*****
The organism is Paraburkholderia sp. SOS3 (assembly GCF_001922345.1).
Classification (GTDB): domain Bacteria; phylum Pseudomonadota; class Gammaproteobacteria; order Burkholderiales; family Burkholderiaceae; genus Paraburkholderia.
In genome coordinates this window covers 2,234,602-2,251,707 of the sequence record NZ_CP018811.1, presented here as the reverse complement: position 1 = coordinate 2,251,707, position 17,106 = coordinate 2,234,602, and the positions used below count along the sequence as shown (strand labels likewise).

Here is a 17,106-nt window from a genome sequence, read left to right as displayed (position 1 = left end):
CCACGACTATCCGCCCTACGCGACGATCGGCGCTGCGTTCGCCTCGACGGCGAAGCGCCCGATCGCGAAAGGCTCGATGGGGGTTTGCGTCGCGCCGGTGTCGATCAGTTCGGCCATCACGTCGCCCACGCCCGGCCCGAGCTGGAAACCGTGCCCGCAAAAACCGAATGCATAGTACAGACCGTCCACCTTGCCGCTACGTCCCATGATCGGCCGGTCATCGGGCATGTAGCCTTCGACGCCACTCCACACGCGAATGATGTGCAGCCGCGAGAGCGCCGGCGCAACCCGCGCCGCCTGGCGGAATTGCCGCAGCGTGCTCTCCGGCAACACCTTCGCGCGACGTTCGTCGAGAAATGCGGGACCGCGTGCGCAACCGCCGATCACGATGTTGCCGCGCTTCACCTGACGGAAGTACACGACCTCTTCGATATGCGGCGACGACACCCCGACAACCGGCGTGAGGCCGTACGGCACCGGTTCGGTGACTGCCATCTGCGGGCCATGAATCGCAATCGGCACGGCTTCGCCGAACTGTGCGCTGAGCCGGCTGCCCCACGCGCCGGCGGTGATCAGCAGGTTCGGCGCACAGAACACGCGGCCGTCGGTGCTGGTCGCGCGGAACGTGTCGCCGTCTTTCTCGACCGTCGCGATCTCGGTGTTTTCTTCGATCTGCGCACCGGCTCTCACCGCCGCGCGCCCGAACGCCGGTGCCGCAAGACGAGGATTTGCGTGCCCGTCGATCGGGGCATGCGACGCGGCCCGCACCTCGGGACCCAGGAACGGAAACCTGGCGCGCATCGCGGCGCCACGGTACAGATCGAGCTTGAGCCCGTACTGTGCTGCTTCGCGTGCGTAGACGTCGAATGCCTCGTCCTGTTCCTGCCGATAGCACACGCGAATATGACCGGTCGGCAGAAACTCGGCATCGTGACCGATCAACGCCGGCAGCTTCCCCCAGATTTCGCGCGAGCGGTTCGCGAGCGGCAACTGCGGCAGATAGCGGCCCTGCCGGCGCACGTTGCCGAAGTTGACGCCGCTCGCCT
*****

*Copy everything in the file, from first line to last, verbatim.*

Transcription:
The organism is Paraburkholderia sp. SOS3 (assembly GCF_001922345.1).
Classification (GTDB): domain Bacteria; phylum Pseudomonadota; class Gammaproteobacteria; order Burkholderiales; family Burkholderiaceae; genus Paraburkholderia.
In genome coordinates this window covers 2,234,602-2,251,707 of the sequence record NZ_CP018811.1, presented here as the reverse complement: position 1 = coordinate 2,251,707, position 17,106 = coordinate 2,234,602, and the positions used below count along the sequence as shown (strand labels likewise).

Here is a 17,106-nt window from a genome sequence, read left to right as displayed (position 1 = left end):
CCACGACTATCCGCCCTACGCGACGATCGGCGCTGCGTTCGCCTCGACGGCGAAGCGCCCGATCGCGAAAGGCTCGATGGGGGTTTGCGTCGCGCCGGTGTCGATCAGTTCGGCCATCACGTCGCCCACGCCCGGCCCGAGCTGGAAACCGTGCCCGCAAAAACCGAATGCATAGTACAGACCGTCCACCTTGCCGCTACGTCCCATGATCGGCCGGTCATCGGGCATGTAGCCTTCGACGCCACTCCACACGCGAATGATGTGCAGCCGCGAGAGCGCCGGCGCAACCCGCGCCGCCTGGCGGAATTGCCGCAGCGTGCTCTCCGGCAACACCTTCGCGCGACGTTCGTCGAGAAATGCGGGACCGCGTGCGCAACCGCCGATCACGATGTTGCCGCGCTTCACCTGACGGAAGTACACGACCTCTTCGATATGCGGCGACGACACCCCGACAACCGGCGTGAGGCCGTACGGCACCGGTTCGGTGACTGCCATCTGCGGGCCATGAATCGCAATCGGCACGGCTTCGCCGAACTGTGCGCTGAGCCGGCTGCCCCACGCGCCGGCGGTGATCAGCAGGTTCGGCGCACAGAACACGCGGCCGTCGGTGCTGGTCGCGCGGAACGTGTCGCCGTCTTTCTCGACCGTCGCGATCTCGGTGTTTTCTTCGATCTGCGCACCGGCTCTCACCGCCGCGCGCCCGAACGCCGGTGCCGCAAGACGAGGATTTGCGTGCCCGTCGATCGGGGCATGCGACGCGGCCCGCACCTCGGGACCCAGGAACGGAAACCTGGCGCGCATCGCGGCGCCACGGTACAGATCGAGCTTGAGCCCGTACTGTGCTGCTTCGCGTGCGTAGACGTCGAATGCCTCGTCCTGTTCCTGCCGATAGCACACGCGAATATGACCGGTCGGCAGAAACTCGGCATCGTGACCGATCAACGCCGGCAGCTTCCCCCAGATTTCGCGCGAGCGGTTCGCGAGCGGCAACTGCGGCAGATAGCGGCCCTGCCGGCGCACGTTGCCGAAGTTGACGCCGCTCGCCT